Comrade: The Zero-level of Communism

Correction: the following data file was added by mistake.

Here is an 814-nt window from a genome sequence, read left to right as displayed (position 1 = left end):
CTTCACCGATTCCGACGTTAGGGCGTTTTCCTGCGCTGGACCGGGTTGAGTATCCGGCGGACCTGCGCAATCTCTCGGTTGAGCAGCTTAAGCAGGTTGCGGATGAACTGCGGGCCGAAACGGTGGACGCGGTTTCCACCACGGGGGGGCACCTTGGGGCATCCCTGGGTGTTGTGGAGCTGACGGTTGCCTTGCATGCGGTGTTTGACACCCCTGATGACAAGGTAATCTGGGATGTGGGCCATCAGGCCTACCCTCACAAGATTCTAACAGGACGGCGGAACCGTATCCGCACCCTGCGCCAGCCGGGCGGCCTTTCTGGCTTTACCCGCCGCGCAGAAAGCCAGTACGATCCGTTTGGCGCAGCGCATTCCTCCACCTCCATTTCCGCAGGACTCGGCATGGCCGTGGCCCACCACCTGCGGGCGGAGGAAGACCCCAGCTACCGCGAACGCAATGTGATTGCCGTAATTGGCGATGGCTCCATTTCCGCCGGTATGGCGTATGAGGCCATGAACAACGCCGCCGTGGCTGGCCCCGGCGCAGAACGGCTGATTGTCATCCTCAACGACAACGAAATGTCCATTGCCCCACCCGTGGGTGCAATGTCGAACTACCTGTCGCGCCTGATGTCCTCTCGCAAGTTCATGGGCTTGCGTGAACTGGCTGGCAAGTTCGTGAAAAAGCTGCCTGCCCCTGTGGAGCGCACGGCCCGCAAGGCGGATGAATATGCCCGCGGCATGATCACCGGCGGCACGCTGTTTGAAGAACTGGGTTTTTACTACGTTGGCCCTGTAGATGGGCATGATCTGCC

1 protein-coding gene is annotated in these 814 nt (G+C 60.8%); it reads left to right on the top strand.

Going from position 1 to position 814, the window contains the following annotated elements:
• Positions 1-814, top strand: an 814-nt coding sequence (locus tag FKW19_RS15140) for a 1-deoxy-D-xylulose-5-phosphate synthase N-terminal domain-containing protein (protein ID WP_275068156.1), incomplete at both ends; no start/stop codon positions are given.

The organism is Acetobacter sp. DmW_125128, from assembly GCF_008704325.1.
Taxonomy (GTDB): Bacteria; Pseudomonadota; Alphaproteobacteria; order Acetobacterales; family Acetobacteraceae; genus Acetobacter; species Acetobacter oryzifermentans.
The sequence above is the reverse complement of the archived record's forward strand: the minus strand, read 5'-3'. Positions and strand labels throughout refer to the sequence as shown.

Drawing from Andrei Platonov’s Chevengur, I present the figure of the comrade as the zero-level of communism. Platonov’s comrades persist in a postrevolutionary zone without workers, without classes, where the remainders of the old order have nothing but each other. Their condition of deprivation, where the persistence of each depends on the persistence of all, supplies the ground upon which to build communism. The comrade is the zero-level of communism because it designates the relation between those on the same side of the struggle to produce a new set of free, just, and equal social relations, relations without exploitation. Their relation is political, divisive. And it is intimate, intertwined with the sense of how desperately each depends upon the other if all are to persevere. I test this account of the comrade through the counter-intuitive case of the Communist Party of the United States. Although seemingly far removed from the Chevengurian communist project, the CPUSA nonetheless worked to establish the zero-level necessary for the communist movement: comradeship between black and white workers. At the basis of this comradeship was an understanding of racism as a condition of deprivation to be redressed through deprivation. Racism deprives the working class of solidarity. Solidarity requires that white workers deprive themselves of white privilege, the “wages of whiteness,” to use W.E.B. Dubois’s term. Hence, the Party focused, for a while, on establishing the zero-level of comradeship by devoting itself to the struggle for racial equality. If solidarity is possible, it is because the abolition of white supremacy leaves comrades to start anew.
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